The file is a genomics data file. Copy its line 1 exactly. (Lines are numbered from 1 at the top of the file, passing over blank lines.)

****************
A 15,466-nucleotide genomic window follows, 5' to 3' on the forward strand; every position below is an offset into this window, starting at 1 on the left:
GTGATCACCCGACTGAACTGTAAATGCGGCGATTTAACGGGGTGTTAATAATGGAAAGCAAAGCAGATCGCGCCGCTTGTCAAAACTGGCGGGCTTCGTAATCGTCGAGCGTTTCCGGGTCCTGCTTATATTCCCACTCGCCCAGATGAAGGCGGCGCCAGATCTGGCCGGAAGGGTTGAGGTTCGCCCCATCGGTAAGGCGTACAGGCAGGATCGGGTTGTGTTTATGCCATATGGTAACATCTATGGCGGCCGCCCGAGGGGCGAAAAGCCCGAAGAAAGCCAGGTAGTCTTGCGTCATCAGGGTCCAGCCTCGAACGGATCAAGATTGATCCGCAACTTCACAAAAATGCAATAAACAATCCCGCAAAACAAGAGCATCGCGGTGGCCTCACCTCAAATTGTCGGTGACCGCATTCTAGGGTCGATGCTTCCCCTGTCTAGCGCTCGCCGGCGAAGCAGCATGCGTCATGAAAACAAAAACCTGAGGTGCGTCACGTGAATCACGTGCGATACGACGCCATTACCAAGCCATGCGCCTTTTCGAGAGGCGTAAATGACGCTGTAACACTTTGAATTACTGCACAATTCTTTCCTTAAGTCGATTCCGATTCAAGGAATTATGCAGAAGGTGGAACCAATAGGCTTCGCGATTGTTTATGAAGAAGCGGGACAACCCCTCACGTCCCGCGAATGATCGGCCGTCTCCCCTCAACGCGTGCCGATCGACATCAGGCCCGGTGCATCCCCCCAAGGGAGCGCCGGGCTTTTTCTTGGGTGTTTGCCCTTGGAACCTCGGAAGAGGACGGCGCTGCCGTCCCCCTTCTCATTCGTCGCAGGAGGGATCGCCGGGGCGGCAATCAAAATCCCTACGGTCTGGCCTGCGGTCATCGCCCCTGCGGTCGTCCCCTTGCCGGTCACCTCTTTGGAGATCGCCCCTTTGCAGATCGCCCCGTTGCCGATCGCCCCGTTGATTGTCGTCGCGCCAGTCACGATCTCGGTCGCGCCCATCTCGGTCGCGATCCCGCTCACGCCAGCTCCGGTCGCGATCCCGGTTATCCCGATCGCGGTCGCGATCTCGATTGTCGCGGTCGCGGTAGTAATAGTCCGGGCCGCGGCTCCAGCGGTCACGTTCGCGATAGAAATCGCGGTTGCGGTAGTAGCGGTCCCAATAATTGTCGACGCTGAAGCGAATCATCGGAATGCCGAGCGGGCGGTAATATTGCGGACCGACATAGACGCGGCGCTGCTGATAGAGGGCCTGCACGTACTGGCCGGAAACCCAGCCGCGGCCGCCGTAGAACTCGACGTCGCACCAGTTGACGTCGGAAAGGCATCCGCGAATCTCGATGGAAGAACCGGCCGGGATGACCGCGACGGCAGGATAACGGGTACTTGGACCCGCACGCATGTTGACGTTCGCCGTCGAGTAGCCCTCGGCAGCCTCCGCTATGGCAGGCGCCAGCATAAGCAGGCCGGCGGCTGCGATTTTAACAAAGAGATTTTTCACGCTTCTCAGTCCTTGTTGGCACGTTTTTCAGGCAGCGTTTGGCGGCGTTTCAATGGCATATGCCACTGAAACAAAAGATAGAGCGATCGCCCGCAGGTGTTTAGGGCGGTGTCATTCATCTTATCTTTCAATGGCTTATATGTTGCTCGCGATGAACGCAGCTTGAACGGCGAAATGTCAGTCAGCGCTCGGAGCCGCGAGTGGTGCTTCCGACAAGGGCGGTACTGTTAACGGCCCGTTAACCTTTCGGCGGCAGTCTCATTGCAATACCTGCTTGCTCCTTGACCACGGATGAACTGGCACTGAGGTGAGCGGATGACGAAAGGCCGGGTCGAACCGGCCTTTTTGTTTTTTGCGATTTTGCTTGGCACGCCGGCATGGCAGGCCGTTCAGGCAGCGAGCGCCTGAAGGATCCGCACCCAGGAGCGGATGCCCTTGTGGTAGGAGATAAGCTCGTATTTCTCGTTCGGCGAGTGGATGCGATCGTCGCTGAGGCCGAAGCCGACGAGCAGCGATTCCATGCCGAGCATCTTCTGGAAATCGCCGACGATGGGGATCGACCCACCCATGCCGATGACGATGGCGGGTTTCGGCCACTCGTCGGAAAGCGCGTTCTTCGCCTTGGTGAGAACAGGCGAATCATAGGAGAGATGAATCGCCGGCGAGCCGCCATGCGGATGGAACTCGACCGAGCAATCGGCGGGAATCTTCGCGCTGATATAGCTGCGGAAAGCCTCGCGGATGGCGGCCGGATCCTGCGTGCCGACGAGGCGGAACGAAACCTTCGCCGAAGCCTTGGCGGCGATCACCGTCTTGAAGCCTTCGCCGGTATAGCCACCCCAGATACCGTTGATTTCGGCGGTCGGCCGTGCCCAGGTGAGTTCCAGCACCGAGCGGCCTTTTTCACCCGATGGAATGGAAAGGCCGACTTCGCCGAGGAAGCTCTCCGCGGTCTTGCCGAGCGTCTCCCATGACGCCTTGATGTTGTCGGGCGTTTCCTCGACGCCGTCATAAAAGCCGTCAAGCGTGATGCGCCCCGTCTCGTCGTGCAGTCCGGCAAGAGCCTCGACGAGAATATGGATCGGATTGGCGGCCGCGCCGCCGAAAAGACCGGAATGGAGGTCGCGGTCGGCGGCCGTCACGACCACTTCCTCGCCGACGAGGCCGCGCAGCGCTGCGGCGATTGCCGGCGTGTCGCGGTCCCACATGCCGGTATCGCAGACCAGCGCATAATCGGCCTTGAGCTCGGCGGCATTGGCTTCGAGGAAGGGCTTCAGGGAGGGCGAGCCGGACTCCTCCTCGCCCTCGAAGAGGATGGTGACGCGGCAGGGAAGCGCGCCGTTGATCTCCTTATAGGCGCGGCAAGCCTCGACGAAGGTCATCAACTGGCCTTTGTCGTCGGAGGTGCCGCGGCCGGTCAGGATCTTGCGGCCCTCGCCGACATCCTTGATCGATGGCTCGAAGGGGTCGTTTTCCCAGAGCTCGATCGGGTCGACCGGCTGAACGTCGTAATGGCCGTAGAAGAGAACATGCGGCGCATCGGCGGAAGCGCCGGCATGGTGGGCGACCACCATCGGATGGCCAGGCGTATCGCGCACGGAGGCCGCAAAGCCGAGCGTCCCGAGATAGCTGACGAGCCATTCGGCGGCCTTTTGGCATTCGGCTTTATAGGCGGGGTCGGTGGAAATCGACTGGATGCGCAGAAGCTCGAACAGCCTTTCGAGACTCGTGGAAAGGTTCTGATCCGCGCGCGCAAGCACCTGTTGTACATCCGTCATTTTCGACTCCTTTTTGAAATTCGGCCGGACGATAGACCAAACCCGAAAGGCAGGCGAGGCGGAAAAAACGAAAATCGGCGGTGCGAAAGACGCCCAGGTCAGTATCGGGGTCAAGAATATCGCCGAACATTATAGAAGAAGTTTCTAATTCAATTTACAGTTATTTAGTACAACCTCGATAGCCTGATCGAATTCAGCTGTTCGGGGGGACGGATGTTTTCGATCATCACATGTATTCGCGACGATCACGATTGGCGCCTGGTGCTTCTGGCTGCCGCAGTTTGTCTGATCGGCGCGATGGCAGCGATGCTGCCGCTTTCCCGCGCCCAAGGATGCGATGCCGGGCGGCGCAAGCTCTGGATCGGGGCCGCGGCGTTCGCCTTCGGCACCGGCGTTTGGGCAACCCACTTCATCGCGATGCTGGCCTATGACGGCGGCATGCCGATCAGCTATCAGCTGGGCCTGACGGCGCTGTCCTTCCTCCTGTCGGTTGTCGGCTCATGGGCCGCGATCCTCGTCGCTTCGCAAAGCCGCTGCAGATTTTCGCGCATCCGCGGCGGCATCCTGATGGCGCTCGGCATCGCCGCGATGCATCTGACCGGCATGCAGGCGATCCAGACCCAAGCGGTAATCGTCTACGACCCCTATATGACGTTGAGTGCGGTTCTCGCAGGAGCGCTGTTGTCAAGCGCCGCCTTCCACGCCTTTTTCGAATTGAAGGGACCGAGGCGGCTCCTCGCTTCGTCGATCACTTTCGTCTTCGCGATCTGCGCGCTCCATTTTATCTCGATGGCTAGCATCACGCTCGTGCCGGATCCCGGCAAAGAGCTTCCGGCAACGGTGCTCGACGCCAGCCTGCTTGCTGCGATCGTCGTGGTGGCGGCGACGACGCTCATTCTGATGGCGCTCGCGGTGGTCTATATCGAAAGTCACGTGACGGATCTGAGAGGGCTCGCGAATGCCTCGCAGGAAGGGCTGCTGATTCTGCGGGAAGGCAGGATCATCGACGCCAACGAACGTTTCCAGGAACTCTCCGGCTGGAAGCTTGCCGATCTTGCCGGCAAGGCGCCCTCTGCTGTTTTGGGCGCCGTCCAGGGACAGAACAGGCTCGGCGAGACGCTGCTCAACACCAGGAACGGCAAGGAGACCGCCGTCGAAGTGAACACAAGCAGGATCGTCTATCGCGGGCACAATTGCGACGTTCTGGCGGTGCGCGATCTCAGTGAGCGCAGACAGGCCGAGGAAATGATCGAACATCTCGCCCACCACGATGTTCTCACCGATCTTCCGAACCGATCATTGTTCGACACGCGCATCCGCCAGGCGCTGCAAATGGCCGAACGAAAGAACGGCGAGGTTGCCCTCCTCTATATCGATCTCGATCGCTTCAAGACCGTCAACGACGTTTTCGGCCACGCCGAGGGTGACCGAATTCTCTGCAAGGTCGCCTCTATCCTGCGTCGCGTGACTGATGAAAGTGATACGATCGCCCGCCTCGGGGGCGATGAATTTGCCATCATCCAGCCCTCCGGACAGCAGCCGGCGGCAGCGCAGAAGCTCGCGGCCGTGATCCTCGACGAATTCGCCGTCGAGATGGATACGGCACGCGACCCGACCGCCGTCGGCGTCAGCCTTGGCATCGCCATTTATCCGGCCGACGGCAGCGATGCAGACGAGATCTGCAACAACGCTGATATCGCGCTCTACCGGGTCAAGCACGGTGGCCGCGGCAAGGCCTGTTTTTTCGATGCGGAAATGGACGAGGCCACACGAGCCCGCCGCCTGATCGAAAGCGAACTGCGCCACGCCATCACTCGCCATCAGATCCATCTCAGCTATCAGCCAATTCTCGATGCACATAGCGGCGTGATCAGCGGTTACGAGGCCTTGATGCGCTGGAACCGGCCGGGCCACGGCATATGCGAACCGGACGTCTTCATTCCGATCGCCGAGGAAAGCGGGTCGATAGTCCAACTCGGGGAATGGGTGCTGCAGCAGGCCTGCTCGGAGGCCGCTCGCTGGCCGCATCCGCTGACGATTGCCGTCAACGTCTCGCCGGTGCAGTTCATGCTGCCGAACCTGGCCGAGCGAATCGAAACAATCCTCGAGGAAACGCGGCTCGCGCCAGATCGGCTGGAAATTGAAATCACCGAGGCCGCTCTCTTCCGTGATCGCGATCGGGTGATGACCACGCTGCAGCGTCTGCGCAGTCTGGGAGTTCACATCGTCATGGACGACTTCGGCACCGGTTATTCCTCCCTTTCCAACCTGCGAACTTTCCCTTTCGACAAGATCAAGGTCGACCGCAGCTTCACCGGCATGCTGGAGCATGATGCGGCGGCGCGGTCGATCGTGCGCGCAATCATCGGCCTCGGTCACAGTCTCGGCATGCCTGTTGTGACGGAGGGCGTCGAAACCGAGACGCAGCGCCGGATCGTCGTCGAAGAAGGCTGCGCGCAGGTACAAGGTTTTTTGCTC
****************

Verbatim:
A 15,466-nucleotide genomic window follows, 5' to 3' on the forward strand; every position below is an offset into this window, starting at 1 on the left: